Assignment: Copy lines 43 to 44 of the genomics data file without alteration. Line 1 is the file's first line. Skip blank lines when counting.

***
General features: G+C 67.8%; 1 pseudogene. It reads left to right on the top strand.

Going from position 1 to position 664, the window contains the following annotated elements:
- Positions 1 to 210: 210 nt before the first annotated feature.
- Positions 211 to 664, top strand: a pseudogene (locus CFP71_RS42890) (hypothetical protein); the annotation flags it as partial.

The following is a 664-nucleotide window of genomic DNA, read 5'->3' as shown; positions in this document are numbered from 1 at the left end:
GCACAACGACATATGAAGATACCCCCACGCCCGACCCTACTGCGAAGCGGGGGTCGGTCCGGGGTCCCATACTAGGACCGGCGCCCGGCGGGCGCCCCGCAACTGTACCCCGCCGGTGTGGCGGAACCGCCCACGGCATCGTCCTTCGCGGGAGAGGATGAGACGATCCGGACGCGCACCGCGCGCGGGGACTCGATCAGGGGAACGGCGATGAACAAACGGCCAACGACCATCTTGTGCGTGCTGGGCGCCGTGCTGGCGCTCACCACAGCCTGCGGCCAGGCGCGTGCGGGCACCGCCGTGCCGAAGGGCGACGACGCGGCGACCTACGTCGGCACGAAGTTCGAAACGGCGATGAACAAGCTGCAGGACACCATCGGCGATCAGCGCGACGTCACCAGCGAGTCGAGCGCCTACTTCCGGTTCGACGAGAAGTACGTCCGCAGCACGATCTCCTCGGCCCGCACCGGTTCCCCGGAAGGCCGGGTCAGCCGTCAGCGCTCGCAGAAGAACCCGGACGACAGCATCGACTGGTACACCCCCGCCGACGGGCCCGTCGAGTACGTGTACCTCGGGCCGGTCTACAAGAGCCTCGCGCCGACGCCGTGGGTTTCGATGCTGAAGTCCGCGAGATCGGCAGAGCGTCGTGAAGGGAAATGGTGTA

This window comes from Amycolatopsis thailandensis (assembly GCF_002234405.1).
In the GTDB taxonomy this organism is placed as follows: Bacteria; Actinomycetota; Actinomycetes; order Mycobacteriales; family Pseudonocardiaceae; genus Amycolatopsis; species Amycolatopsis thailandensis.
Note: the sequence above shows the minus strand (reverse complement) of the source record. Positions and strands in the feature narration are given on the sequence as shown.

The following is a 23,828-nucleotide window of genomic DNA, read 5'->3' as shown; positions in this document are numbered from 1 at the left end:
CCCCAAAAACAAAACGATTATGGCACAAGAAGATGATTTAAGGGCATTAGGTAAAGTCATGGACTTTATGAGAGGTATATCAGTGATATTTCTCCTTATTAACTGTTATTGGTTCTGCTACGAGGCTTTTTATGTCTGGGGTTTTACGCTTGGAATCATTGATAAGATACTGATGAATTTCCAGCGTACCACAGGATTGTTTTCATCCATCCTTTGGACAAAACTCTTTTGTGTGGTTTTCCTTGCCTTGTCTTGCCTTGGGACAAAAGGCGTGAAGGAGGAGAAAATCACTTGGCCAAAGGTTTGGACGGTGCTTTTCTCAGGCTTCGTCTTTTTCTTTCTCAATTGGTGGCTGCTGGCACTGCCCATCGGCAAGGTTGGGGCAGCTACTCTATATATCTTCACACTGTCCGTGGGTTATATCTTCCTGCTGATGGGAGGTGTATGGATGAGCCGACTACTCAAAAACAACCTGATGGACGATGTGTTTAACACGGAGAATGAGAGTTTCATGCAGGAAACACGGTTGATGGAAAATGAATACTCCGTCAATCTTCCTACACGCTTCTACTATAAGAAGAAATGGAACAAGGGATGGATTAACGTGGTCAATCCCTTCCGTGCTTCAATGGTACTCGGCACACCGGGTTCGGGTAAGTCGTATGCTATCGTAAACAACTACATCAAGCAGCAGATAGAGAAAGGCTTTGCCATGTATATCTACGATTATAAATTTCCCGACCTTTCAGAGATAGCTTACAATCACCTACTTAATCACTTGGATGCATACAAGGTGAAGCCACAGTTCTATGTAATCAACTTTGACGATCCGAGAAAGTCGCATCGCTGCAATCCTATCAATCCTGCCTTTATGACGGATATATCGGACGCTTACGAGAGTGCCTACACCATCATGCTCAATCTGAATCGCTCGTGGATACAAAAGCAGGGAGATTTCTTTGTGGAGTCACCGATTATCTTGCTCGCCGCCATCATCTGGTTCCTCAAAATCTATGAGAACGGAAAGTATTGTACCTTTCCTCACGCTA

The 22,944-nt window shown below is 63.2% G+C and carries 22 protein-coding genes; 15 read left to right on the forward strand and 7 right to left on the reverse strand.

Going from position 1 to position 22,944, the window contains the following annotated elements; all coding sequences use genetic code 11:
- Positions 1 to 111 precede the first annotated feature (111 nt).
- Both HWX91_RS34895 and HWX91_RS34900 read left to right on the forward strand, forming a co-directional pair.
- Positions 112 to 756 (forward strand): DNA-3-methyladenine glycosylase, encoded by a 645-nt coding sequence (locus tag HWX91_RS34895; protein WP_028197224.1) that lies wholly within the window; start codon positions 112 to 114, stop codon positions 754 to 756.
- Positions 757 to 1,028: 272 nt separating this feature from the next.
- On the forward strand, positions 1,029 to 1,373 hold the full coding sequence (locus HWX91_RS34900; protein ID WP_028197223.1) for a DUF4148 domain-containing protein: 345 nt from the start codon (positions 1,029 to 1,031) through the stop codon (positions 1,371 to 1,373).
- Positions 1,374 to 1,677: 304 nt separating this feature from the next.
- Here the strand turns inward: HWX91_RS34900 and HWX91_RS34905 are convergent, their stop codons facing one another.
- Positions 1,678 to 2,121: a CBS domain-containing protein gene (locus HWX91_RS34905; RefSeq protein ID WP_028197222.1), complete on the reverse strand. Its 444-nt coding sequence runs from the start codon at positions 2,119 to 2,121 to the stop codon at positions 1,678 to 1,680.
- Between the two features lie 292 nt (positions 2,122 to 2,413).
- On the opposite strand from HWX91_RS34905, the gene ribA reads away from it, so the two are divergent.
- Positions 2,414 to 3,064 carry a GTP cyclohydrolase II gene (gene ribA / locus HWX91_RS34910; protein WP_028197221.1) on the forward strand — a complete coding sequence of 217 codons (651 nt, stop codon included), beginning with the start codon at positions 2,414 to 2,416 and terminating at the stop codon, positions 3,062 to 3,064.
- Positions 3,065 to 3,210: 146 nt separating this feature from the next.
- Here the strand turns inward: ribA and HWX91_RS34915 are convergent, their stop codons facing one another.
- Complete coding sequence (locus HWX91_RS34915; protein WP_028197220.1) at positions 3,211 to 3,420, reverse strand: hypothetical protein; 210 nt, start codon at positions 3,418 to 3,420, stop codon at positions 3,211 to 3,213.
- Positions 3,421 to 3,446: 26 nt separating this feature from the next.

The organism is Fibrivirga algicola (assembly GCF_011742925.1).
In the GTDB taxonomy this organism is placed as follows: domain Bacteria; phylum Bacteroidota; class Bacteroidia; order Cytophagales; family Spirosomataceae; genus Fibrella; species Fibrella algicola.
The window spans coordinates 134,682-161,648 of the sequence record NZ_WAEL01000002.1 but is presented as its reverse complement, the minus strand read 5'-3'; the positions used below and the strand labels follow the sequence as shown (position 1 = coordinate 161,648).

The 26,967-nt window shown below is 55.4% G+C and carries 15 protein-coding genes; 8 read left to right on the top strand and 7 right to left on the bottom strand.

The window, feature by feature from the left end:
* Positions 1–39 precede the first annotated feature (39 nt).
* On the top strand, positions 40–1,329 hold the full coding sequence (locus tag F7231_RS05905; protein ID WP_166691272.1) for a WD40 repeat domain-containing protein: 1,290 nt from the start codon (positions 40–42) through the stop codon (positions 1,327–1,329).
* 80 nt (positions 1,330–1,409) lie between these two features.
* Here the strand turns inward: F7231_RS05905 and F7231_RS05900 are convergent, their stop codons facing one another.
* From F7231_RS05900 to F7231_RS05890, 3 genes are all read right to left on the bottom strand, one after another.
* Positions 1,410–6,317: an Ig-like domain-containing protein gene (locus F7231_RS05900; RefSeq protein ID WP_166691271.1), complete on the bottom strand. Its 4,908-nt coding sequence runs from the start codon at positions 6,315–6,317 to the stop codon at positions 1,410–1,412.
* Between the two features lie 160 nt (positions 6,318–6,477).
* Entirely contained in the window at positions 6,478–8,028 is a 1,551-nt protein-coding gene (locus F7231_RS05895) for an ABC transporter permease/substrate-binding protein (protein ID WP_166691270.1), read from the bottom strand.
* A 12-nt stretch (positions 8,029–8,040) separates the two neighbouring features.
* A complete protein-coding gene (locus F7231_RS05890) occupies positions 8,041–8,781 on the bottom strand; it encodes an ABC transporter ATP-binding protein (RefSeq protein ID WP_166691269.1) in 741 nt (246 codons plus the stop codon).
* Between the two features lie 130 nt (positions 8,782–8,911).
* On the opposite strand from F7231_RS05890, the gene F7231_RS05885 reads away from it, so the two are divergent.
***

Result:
* A complete protein-coding gene (locus F7231_RS05890) occupies positions 8,041–8,781 on the bottom strand; it encodes an ABC transporter ATP-binding protein (RefSeq protein ID WP_166691269.1) in 741 nt (246 codons plus the stop codon).
* Between the two features lie 130 nt (positions 8,782–8,911).